Investigating plant health is well-rooted at UC Davis
Spring is in full bloom in Davis, and the early blossoming trees and flowers remind us of the importance of plants and the role they play in our lives. We depend on plants for the food we eat, the air we breathe, and the natural areas we enjoy. Plants are so important to our wellbeing that the United Nations designated 2020 the International Year of Plant Health. From building awareness, to encouraging government policies that protect plants, to generating more support for research at our universities, there are many ways for individuals and institutions to help foster the health and greater awareness of plants.
UC Davis is renowned for finding solutions to plant health challenges in California and throughout the world. The departments of plant pathology, plant sciences, entomology and nematology, viticulture and enology, biological and agricultural engineering, land air & water resources, and environmental science and policy all take an interdisciplinary approach to address many plant health issues. The challenges to plants are many, and new ones seem to present themselves when we least expect it. As the world becomes more interconnected, we continue to see pests and diseases spread more rapidly.
For example, citrus greening, a deadly disease that decimated groves in Florida and is threatening California, is caused by a bacterium spread by the Asian citrus psyllid, which feeds on the leaves and stems of citrus trees. It’s hard to imagine a world without fresh oranges, and this disease poses a worldwide threat. So far, citrus groves have been destroyed in Asia, Brazil and Dominican Republic. Our scientists are working with researchers to develop early detection systems and disease-resistant citrus rootstock, and engage with industry and government leaders and growers, to educate the public on how to identify diseased trees early.
In the late 1950s, UC Davis scientists partnered with USDA to establish Foundation Plant Services (FPS) to provide the agriculture industry with virus-tested grapevines and other disease-free rootstock for tree fruits and nuts. Since its establishment, strawberries, sweet potatoes and roses have been added to the list of healthy plants provided to commercial nurseries. FPS also propagates healthy plant materials for nurseries and growers throughout the United States. And last fall, UC Davis released five new grapevines that produce high-quality fruit and wine that are resistant to Pierce’s disease—a bacterium transmitted through an insect called a sharpshooter that costs grape growers millions of dollars every year in lost production and vine replacement.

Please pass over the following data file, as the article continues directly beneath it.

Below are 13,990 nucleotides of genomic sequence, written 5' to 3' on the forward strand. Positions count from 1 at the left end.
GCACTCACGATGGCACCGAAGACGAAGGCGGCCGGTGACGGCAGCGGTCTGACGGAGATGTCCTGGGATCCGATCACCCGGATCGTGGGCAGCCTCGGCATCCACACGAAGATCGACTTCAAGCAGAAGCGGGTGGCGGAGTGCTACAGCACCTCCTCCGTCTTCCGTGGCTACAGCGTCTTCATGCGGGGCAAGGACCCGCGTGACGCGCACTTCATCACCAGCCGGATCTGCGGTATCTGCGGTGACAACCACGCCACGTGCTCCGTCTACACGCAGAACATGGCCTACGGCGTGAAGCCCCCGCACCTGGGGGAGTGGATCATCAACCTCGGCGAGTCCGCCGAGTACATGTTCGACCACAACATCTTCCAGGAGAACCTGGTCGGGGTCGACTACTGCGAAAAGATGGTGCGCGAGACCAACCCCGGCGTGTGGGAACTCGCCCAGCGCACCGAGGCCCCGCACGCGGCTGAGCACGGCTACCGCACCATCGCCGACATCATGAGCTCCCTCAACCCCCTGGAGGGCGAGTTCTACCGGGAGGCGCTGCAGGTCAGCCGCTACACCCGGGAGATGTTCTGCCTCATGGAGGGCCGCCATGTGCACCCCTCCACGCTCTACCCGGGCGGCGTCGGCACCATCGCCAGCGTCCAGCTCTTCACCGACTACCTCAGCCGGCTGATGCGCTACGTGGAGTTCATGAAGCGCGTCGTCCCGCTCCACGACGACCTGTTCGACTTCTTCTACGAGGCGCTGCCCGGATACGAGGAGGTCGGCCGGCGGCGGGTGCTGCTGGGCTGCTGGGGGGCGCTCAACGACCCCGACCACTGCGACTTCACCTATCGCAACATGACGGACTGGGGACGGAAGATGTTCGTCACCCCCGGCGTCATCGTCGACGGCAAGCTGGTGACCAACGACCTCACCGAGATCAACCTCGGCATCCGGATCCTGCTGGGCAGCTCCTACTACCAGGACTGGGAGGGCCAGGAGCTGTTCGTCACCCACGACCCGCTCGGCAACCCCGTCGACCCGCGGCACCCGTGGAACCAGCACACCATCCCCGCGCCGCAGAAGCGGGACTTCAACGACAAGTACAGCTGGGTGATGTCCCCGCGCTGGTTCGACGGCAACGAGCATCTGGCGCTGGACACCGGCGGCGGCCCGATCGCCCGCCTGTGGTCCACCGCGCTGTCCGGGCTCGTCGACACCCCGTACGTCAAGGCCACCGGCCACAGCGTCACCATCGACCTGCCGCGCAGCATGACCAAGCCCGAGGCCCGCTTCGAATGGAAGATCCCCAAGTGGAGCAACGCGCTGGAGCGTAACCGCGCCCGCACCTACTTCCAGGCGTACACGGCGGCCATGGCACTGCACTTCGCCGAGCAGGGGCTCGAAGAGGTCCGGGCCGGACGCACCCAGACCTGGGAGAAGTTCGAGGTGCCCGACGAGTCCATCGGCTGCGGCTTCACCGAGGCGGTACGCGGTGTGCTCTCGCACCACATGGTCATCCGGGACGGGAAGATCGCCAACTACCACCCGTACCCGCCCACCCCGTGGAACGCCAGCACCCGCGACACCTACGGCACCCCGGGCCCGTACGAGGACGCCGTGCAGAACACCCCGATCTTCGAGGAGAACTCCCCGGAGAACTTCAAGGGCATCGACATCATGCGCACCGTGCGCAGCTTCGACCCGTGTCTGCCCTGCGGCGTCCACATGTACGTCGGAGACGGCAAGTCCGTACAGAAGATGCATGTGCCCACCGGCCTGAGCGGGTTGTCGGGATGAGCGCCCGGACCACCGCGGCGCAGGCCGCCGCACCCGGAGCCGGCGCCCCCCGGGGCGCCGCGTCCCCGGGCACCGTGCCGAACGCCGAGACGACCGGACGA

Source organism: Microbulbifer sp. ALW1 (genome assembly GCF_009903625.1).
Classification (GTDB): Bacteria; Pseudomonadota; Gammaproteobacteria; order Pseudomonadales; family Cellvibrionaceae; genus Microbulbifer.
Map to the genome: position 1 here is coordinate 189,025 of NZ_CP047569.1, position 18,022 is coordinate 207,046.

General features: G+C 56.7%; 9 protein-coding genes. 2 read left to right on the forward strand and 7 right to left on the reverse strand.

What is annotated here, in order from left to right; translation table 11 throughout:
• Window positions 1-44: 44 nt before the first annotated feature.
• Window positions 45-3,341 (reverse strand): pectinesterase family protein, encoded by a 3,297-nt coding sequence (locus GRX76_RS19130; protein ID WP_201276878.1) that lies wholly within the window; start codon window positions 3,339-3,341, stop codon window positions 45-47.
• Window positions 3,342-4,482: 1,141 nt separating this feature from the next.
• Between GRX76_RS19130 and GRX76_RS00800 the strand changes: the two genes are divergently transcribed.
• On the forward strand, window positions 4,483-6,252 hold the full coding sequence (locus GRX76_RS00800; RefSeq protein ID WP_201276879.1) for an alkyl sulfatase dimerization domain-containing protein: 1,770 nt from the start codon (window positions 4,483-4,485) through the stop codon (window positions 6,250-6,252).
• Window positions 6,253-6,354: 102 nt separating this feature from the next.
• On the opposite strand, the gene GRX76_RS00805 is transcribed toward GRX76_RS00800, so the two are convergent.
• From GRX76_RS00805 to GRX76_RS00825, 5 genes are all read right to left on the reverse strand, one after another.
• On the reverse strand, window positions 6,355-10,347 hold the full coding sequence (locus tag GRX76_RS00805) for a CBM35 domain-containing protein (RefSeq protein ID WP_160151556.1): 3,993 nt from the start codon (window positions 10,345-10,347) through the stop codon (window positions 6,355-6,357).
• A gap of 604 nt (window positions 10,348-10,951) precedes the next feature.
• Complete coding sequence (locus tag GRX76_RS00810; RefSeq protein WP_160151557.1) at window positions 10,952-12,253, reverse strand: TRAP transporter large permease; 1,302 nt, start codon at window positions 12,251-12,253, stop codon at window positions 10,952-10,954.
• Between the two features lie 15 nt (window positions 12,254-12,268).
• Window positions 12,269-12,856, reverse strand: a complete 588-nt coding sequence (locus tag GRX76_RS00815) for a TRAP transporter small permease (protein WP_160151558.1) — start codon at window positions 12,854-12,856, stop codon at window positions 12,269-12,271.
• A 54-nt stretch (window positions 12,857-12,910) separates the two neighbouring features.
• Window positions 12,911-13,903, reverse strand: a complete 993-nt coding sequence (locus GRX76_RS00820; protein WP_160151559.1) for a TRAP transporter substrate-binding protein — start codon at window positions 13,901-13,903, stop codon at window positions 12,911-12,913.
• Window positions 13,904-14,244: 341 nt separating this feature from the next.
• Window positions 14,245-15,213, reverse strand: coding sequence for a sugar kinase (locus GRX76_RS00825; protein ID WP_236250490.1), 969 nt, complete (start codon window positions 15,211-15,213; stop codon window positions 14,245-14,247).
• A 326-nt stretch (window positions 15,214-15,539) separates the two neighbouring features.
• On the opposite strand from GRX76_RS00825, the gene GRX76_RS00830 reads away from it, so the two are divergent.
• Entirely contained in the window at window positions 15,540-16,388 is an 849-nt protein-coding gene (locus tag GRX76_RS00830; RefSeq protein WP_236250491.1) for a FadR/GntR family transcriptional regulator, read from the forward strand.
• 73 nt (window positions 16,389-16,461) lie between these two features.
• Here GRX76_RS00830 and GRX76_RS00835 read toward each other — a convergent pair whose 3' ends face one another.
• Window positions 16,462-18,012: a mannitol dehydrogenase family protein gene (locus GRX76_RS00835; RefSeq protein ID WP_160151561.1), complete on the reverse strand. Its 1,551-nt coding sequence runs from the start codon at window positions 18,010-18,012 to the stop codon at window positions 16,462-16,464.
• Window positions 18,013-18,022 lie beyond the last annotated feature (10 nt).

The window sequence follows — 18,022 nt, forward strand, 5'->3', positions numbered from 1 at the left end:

The U.N. estimates that up to 40% of food crops are lost worldwide to plant pests and diseases annually, and unfortunately, the ecosystem health of our natural environment is also at risk. Sudden Oak Death first appeared in California in 1995 and has spread throughout the state’s coastal regions, rapidly killing large numbers of native oaks and other broadleaf plants. The disease is caused by the fungus Phytophthora ramorum, which is in the same genus as the pathogen that caused the Irish potato famine in the 1800s. Scientists believe this previously unknown pathogen arrived in California from Europe on ornamental rhododendrons.
Climate change also continues to pose major challenges to the plant world. In California, drought and bark-beetle infestations killed an estimated 129 million trees in the Sierra Nevada between 2012 and 2016. In response, UC Davis researchers spent two years raising 10,000 seedlings from 100 surviving sugar pine trees, and just last year, they planted this new stock for restoration efforts in the Lake Tahoe area. The hope is that this new generation of sugar pines will be stronger and better able to survive and adapt to our ever-changing environment.
This summer UC Davis will host Phyllosphere 2020, the 11th international symposium on leaf surface microbiology to a large international gathering of scientists who study the microbiome of plant leaves. I am sure it will serve to move the plant health agenda forward and produce new avenues for research and collaboration. Stay tuned for more details as this symposium draws closer, and in the meantime, take some time to enjoy the arrival of spring!